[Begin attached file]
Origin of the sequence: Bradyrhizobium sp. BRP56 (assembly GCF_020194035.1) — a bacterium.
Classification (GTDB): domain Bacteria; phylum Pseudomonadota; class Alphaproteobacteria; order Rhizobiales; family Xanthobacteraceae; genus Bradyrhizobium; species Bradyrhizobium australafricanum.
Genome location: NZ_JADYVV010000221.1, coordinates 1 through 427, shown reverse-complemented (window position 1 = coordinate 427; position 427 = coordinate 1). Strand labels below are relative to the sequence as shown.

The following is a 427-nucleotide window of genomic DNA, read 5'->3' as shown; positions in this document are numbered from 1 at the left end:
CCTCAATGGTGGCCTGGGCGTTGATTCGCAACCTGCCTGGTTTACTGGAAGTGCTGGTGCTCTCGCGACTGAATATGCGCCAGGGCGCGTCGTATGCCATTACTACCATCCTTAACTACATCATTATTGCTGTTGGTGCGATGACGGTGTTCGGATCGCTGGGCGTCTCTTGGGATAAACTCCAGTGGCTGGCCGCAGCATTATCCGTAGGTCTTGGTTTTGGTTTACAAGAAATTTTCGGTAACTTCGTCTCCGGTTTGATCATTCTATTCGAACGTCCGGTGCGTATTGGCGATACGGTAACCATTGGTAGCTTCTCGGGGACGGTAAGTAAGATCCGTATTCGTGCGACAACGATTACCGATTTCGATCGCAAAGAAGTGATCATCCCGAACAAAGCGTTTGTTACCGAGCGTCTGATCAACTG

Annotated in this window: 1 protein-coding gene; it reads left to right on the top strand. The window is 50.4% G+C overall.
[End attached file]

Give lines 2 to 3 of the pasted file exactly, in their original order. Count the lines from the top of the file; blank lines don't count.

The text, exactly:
Classification (GTDB): domain Bacteria; phylum Pseudomonadota; class Alphaproteobacteria; order Rhizobiales; family Xanthobacteraceae; genus Bradyrhizobium; species Bradyrhizobium australafricanum.
Genome location: NZ_JADYVV010000221.1, coordinates 1 through 427, shown reverse-complemented (window position 1 = coordinate 427; position 427 = coordinate 1). Strand labels below are relative to the sequence as shown.